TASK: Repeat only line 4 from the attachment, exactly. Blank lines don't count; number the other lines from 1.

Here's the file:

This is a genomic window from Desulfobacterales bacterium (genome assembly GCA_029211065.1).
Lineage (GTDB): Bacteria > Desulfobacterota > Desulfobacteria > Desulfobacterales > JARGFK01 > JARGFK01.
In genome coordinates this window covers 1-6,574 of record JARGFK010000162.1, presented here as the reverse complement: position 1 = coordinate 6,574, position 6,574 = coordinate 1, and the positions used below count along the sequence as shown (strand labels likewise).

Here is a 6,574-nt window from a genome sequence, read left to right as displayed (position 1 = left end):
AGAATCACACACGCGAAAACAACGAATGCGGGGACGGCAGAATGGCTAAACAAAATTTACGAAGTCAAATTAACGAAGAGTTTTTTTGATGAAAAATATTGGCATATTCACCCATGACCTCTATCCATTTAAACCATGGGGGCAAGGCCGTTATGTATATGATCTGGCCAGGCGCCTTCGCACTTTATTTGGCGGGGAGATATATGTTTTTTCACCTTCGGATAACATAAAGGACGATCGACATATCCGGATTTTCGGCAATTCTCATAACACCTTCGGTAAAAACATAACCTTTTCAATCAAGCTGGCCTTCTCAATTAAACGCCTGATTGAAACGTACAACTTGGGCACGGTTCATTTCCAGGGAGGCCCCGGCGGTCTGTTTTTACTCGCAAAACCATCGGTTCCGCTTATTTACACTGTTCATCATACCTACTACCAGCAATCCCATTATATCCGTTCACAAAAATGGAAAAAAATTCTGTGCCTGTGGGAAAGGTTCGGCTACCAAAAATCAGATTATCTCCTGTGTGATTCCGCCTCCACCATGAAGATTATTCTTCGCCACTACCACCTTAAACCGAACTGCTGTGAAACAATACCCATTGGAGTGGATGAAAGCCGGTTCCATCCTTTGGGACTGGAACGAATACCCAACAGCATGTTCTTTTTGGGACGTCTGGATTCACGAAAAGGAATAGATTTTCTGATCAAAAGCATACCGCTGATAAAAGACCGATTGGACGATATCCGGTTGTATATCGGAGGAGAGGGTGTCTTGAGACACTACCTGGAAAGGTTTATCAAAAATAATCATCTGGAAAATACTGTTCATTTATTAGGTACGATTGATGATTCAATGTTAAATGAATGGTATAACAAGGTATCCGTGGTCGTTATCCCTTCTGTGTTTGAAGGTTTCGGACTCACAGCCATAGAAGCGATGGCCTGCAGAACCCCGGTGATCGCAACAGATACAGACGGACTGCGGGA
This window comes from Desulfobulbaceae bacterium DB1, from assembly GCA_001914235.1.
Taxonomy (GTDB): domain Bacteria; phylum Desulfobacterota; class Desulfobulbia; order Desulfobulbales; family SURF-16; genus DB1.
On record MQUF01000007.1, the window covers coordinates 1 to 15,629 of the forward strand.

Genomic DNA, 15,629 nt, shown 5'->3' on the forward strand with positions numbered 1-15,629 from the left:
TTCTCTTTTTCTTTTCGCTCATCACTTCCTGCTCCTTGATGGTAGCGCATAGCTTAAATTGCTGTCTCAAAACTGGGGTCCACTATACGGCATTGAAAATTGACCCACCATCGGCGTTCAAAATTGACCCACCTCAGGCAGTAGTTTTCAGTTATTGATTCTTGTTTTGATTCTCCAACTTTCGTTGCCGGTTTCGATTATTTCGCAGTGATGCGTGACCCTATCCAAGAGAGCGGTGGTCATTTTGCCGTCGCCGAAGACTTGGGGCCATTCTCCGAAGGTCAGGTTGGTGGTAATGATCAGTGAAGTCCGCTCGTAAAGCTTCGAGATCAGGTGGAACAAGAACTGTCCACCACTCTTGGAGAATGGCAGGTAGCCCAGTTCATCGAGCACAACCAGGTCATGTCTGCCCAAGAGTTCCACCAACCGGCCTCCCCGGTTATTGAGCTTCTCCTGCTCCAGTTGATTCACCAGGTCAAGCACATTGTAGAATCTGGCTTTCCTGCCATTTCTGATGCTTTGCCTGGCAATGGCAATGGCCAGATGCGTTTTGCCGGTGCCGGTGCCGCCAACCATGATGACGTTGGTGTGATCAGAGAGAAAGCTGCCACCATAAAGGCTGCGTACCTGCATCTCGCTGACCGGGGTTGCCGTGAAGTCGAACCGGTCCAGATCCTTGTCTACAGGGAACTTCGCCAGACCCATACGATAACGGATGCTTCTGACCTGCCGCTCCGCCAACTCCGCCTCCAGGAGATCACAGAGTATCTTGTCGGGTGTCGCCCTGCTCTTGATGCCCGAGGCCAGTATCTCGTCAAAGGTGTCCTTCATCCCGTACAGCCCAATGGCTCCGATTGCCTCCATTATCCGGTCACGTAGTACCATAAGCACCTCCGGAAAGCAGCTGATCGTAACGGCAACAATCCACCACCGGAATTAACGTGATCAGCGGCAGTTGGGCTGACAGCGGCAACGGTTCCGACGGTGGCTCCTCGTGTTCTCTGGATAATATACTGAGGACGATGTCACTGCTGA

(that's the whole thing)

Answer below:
Here is a 6,574-nt window from a genome sequence, read left to right as displayed (position 1 = left end):